In theory, you can use the Xleds setting to permit programming of the LED buttons on most keyboards (for Num Lock, Caps Lock, and Scroll Lock). Leave it commented as the LEDs are not used for much user feedback.
The rest of the section control show the Alt, Ctrl, and Shift key behave. Some UNIX applications expect special keystrokes called meta keys, composed of a special key held down and another key pressed (like Ctrl-C in DOS or UNIX). These entries let you control which keys are interpreted as Alt, Meta, Control, and ModeLock. Most installations will have no problem with all these lines commented out as the number of Linux applications that need special keystrokes is very small (and those are in limited distribution).
You can use XFree86 to translate keystrokes to international characters automatically. In most cases, the keyboard layout is read by XFree86 from the kernel, although you can override this setting. The X11 standards only allow four key tables to be modifies, much less than Linux.
XFree86 uses the mouse heavily, so you must specify the type of mouse on the system and how it is connected. XFree86 supports most popular mouse types, and any types not directly supported can usually be used in emulation of one of the more popular types like Microsoft or Logitech. The mouse section of the XF86Config file is labeled as Pointer (from pointing device) and looks like the following:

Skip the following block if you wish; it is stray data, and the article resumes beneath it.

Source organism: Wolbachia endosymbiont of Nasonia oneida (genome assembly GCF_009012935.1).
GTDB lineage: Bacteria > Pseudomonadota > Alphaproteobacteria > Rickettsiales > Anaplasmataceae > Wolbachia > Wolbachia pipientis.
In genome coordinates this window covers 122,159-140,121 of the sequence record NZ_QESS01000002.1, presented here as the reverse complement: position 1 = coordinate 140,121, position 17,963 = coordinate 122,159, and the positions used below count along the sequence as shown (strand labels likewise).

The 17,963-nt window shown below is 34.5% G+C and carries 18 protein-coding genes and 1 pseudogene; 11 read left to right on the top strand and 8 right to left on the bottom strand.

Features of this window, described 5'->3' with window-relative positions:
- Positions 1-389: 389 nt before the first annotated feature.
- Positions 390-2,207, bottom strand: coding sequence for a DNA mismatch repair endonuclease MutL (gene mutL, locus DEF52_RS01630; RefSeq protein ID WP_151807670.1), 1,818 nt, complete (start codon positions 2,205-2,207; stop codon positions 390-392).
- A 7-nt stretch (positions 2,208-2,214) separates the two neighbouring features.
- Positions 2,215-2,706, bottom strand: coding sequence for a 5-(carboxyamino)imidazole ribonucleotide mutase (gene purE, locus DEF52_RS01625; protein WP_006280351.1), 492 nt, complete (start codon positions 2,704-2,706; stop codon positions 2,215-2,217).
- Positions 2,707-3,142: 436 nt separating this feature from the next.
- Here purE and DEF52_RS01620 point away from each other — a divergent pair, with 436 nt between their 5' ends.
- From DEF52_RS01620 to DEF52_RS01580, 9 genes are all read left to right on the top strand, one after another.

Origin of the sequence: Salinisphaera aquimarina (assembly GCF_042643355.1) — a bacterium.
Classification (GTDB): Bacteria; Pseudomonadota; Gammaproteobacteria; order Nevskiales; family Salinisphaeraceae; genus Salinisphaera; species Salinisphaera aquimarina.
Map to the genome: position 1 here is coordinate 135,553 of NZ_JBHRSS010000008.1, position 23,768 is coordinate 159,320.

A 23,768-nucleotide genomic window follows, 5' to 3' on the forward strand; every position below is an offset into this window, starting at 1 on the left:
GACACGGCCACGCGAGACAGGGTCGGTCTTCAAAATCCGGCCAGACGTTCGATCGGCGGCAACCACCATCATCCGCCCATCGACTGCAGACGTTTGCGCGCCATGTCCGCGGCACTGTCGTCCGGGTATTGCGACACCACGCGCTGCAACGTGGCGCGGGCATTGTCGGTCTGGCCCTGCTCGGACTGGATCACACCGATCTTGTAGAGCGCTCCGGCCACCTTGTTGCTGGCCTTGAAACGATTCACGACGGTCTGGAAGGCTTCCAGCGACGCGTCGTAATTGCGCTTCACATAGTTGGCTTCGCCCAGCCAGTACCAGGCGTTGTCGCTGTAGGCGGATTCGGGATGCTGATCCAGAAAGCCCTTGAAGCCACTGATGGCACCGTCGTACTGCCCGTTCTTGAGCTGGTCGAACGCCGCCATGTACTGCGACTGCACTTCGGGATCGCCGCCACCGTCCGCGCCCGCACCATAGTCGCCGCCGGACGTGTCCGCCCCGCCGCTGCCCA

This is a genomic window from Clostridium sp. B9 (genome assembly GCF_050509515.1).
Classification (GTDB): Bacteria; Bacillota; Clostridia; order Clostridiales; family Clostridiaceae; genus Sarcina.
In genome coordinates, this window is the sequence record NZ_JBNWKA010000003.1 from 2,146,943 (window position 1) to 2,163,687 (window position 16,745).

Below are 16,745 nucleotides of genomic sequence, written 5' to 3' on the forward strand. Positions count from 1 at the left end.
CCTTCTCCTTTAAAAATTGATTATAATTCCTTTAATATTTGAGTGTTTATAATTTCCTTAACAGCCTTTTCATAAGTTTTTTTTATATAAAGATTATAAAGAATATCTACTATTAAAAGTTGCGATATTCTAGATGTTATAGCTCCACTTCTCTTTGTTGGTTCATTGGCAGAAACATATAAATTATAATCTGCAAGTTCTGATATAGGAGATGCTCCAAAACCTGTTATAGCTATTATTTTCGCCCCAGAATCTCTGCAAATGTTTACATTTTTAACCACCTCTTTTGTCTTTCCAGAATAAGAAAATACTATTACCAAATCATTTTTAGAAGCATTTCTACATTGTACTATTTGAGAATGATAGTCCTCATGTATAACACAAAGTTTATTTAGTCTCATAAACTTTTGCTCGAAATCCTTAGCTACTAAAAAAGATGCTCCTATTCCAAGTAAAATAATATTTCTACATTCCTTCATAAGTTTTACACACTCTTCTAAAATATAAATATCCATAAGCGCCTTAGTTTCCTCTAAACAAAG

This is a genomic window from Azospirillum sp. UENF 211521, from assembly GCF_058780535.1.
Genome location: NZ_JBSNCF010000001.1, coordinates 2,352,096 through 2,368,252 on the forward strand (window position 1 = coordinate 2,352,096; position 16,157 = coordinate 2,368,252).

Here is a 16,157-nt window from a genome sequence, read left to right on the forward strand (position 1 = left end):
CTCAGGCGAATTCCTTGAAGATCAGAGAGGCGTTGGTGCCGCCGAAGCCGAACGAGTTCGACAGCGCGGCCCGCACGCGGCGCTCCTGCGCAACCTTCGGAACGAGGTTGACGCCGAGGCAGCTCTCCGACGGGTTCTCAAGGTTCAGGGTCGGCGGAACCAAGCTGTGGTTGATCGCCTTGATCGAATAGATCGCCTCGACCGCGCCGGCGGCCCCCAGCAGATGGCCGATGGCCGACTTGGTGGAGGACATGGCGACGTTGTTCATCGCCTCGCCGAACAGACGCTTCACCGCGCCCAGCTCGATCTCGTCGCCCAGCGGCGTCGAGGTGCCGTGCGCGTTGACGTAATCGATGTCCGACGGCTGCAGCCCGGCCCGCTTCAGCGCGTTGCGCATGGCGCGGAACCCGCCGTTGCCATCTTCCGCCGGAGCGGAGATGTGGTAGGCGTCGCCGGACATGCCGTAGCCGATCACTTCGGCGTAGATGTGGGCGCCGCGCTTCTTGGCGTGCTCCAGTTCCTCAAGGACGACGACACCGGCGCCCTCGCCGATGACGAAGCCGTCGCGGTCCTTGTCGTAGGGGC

Section "Pointer" Protocol "Microsoft" Device "/dev/mouse" # When using XQUEUE, comment out the above two lines, and uncomment # the following line. # Protocol "Xqueue" # Baudrate and SampleRate are only for some Logitech mice # BaudRate 9600 # SampleRate 150 # Emulate3Buttons is an option for 2-button Microsoft mice # Emulate3Buttons # ChordMiddle is an option for some 3-button Logitech mice # ChordMiddle EndSection
The Protocol section is the name of the mouse or the emulation to use. The names of supported mouse types are listed in the Xconfig or XF86Config man page, so if you use a mouse from a vendor other than Microsoft or Logitech, check the man page or other supplied documentation to find the name of the protocol to specify. Another method of identifying the type of mouse is to watch the startup messages when Linux bootsit will often identify the type of mouse. Microsoft mice inevitably use the Microsoft protocol. Many Logitech mice are Microsoft compatible, but newer versions use the MouseMan protocol. Because Dexxa and many other mice vendors emulate the Microsoft mouse, you can use the Microsoft protocol with them as well.